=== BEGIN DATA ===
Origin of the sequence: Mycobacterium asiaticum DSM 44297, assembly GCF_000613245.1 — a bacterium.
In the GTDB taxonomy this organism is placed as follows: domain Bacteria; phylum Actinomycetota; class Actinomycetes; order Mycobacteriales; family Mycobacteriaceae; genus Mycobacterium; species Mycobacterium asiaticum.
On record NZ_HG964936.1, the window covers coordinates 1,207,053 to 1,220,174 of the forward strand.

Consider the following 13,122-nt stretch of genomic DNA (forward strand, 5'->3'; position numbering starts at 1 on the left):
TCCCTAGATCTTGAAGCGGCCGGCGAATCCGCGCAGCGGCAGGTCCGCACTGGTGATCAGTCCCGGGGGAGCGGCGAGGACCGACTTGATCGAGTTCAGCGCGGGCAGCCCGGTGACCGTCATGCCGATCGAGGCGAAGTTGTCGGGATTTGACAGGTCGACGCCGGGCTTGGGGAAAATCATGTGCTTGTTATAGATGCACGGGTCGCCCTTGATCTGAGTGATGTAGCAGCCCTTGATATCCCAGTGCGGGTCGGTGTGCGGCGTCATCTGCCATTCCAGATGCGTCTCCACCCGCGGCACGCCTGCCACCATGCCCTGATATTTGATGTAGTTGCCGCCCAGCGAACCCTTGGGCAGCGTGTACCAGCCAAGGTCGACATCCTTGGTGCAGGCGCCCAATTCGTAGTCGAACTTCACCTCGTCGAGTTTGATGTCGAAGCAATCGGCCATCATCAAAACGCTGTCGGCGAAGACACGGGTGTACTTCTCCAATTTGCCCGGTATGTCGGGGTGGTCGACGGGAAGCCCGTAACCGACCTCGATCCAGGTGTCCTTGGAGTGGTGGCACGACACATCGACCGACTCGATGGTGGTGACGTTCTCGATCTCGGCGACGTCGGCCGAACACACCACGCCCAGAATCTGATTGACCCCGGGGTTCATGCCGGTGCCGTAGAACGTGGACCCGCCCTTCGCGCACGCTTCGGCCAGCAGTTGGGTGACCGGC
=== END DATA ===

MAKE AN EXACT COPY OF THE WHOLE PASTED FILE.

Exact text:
Origin of the sequence: Mycobacterium asiaticum DSM 44297, assembly GCF_000613245.1 — a bacterium.
In the GTDB taxonomy this organism is placed as follows: domain Bacteria; phylum Actinomycetota; class Actinomycetes; order Mycobacteriales; family Mycobacteriaceae; genus Mycobacterium; species Mycobacterium asiaticum.
On record NZ_HG964936.1, the window covers coordinates 1,207,053 to 1,220,174 of the forward strand.

Consider the following 13,122-nt stretch of genomic DNA (forward strand, 5'->3'; position numbering starts at 1 on the left):
TCCCTAGATCTTGAAGCGGCCGGCGAATCCGCGCAGCGGCAGGTCCGCACTGGTGATCAGTCCCGGGGGAGCGGCGAGGACCGACTTGATCGAGTTCAGCGCGGGCAGCCCGGTGACCGTCATGCCGATCGAGGCGAAGTTGTCGGGATTTGACAGGTCGACGCCGGGCTTGGGGAAAATCATGTGCTTGTTATAGATGCACGGGTCGCCCTTGATCTGAGTGATGTAGCAGCCCTTGATATCCCAGTGCGGGTCGGTGTGCGGCGTCATCTGCCATTCCAGATGCGTCTCCACCCGCGGCACGCCTGCCACCATGCCCTGATATTTGATGTAGTTGCCGCCCAGCGAACCCTTGGGCAGCGTGTACCAGCCAAGGTCGACATCCTTGGTGCAGGCGCCCAATTCGTAGTCGAACTTCACCTCGTCGAGTTTGATGTCGAAGCAATCGGCCATCATCAAAACGCTGTCGGCGAAGACACGGGTGTACTTCTCCAATTTGCCCGGTATGTCGGGGTGGTCGACGGGAAGCCCGTAACCGACCTCGATCCAGGTGTCCTTGGAGTGGTGGCACGACACATCGACCGACTCGATGGTGGTGACGTTCTCGATCTCGGCGACGTCGGCCGAACACACCACGCCCAGAATCTGATTGACCCCGGGGTTCATGCCGGTGCCGTAGAACGTGGACCCGCCCTTCGCGCACGCTTCGGCCAGCAGTTGGGTGACCGGC